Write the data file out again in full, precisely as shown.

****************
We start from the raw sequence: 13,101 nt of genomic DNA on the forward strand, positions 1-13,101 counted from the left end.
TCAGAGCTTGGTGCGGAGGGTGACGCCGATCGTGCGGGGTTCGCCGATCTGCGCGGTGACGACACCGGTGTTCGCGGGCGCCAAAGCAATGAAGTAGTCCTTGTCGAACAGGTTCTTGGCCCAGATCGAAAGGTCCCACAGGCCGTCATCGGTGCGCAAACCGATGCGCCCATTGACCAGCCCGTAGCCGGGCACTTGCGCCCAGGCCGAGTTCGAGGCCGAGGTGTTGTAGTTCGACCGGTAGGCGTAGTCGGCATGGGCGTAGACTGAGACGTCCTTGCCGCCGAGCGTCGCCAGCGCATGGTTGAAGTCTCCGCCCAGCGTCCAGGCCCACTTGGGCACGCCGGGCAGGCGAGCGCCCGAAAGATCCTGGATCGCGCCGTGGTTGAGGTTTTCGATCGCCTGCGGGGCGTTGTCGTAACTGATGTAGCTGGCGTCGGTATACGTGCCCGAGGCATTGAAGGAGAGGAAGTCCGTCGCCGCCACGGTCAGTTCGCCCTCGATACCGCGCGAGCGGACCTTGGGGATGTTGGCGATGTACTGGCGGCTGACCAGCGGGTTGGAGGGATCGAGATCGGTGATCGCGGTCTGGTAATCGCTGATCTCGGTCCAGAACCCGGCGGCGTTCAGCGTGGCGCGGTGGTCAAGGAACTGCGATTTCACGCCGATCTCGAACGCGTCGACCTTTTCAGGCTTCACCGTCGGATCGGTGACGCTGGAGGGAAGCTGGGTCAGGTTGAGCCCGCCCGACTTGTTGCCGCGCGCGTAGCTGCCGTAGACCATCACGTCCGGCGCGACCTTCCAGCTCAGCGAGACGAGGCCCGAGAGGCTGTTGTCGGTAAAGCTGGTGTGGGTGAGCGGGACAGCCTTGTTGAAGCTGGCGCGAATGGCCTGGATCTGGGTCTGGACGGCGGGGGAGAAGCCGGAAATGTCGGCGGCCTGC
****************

We start from the raw sequence: 13,101 nt of genomic DNA on the forward strand, positions 1-13,101 counted from the left end.
TCAGAGCTTGGTGCGGAGGGTGACGCCGATCGTGCGGGGTTCGCCGATCTGCGCGGTGACGACACCGGTGTTCGCGGGCGCCAAAGCAATGAAGTAGTCCTTGTCGAACAGGTTCTTGGCCCAGATCGAAAGGTCCCACAGGCCGTCATCGGTGCGCAAACCGATGCGCCCATTGACCAGCCCGTAGCCGGGCACTTGCGCCCAGGCCGAGTTCGAGGCCGAGGTGTTGTAGTTCGACCGGTAGGCGTAGTCGGCATGGGCGTAGACTGAGACGTCCTTGCCGCCGAGCGTCGCCAGCGCATGGTTGAAGTCTCCGCCCAGCGTCCAGGCCCACTTGGGCACGCCGGGCAGGCGAGCGCCCGAAAGATCCTGGATCGCGCCGTGGTTGAGGTTTTCGATCGCCTGCGGGGCGTTGTCGTAACTGATGTAGCTGGCGTCGGTATACGTGCCCGAGGCATTGAAGGAGAGGAAGTCCGTCGCCGCCACGGTCAGTTCGCCCTCGATACCGCGCGAGCGGACCTTGGGGATGTTGGCGATGTACTGGCGGCTGACCAGCGGGTTGGAGGGATCGAGATCGGTGATCGCGGTCTGGTAATCGCTGATCTCGGTCCAGAACCCGGCGGCGTTCAGCGTGGCGCGGTGGTCAAGGAACTGCGATTTCACGCCGATCTCGAACGCGTCGACCTTTTCAGGCTTCACCGTCGGATCGGTGACGCTGGAGGGAAGCTGGGTCAGGTTGAGCCCGCCCGACTTGTTGCCGCGCGCGTAGCTGCCGTAGACCATCACGTCCGGCGCGACCTTCCAGCTCAGCGAGACGAGGCCCGAGAGGCTGTTGTCGGTAAAGCTGGTGTGGGTGAGCGGGACAGCCTTGTTGAAGCTGGCGCGAATGGCCTGGATCTGGGTCTGGACGGCGGGGGAGAAGCCGGAAATGTCGGCGGCCTGC